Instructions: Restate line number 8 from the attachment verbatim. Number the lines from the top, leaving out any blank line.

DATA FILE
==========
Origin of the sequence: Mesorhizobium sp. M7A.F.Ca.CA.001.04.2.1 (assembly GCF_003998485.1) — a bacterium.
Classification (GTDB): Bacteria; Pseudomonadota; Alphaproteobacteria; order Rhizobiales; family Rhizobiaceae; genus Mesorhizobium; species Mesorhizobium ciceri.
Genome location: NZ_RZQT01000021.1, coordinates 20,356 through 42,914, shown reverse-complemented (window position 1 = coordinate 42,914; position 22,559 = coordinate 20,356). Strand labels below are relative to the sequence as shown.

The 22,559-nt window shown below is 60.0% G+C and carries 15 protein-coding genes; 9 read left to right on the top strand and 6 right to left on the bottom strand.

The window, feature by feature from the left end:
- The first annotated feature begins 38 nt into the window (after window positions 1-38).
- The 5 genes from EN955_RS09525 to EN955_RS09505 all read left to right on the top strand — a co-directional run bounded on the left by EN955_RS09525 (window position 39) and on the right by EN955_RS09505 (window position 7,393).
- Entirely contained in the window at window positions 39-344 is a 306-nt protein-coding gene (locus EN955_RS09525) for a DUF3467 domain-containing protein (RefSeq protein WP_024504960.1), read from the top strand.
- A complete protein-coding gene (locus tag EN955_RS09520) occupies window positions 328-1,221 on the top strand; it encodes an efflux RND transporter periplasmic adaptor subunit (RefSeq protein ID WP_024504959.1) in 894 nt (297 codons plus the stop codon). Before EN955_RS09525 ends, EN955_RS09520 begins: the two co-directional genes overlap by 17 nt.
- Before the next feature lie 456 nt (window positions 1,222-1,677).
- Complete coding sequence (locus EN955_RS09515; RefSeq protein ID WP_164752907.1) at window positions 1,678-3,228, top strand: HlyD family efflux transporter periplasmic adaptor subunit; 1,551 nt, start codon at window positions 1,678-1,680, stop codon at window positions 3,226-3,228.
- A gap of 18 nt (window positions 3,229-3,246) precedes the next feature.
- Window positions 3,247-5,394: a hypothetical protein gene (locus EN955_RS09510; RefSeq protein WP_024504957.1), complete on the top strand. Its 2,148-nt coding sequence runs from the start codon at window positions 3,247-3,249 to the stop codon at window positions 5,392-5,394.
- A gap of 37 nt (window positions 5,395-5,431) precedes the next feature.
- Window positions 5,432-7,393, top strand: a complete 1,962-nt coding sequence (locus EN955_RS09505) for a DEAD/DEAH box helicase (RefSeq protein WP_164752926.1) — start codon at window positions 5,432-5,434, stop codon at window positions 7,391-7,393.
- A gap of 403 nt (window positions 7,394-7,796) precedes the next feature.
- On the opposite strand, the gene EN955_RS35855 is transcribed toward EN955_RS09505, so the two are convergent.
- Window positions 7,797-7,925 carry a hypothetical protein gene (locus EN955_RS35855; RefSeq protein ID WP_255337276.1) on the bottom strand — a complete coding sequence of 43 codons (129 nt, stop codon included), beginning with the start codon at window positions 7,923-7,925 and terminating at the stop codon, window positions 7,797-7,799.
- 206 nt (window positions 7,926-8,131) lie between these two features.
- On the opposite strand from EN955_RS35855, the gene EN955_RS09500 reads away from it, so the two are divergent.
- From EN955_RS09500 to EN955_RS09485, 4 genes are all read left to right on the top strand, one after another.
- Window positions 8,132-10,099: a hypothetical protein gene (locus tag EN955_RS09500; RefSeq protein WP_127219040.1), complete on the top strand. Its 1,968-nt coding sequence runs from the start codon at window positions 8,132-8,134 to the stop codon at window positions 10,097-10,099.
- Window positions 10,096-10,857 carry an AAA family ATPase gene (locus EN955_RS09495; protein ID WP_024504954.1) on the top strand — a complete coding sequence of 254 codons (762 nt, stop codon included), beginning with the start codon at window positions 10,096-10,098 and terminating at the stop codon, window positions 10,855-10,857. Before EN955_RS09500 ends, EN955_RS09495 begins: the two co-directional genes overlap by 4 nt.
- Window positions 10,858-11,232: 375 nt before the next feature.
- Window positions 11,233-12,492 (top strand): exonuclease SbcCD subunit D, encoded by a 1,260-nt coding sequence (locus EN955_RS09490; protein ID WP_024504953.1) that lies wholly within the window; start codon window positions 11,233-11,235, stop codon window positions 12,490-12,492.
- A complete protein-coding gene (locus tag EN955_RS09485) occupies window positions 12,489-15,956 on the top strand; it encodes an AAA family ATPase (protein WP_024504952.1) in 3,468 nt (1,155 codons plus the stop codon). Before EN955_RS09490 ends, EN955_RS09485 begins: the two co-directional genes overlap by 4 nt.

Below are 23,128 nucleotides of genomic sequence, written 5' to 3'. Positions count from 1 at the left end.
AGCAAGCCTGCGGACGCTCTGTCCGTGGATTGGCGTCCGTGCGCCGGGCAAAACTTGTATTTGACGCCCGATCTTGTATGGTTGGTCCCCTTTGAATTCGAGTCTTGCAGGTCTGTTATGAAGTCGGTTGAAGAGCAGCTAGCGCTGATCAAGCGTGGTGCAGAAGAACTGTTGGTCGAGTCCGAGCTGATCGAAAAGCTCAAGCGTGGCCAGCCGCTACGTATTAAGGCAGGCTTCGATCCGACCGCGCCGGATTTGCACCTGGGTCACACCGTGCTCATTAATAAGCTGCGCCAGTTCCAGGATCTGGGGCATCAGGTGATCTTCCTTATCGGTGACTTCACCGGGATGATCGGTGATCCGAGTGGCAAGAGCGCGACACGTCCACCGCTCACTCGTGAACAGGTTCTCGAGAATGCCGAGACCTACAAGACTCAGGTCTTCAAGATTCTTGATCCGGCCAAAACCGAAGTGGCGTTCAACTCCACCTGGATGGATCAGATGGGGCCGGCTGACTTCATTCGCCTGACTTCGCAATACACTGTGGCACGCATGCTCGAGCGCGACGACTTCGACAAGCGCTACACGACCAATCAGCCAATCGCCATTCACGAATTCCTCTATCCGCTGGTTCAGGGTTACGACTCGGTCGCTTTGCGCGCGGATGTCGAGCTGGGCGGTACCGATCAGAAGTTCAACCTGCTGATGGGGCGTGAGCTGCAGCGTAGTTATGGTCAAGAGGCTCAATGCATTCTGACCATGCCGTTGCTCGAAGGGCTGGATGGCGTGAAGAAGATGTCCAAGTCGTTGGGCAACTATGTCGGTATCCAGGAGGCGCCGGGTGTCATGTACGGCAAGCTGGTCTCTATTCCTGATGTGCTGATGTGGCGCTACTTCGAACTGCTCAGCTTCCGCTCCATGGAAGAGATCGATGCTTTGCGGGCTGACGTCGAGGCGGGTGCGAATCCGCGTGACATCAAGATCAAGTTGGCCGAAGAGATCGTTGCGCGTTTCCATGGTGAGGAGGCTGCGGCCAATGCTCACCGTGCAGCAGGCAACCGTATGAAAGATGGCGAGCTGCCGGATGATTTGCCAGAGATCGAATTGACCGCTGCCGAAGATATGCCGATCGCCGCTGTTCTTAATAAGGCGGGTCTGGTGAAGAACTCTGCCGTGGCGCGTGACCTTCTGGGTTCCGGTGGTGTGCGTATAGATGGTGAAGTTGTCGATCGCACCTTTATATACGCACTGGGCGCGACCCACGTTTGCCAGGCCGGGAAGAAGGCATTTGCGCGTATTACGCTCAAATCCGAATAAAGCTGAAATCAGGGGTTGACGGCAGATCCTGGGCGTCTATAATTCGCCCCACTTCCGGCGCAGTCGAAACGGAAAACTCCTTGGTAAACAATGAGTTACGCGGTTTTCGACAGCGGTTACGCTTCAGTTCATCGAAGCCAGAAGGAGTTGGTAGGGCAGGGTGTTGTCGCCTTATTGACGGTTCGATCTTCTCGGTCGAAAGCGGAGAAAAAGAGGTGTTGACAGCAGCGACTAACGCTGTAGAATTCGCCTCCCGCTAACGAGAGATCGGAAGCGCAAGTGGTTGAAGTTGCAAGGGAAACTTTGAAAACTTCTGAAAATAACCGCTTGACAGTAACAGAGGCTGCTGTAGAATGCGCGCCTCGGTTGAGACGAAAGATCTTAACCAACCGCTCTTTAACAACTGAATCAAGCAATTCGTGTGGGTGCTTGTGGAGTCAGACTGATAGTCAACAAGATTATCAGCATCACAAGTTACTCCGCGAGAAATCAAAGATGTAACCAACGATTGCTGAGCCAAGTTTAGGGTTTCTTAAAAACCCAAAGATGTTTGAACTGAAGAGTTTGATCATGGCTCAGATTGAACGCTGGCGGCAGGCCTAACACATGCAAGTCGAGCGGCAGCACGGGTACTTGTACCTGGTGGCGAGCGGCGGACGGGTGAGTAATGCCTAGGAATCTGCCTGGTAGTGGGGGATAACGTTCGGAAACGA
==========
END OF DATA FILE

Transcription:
- Entirely contained in the window at window positions 39-344 is a 306-nt protein-coding gene (locus EN955_RS09525) for a DUF3467 domain-containing protein (RefSeq protein WP_024504960.1), read from the top strand.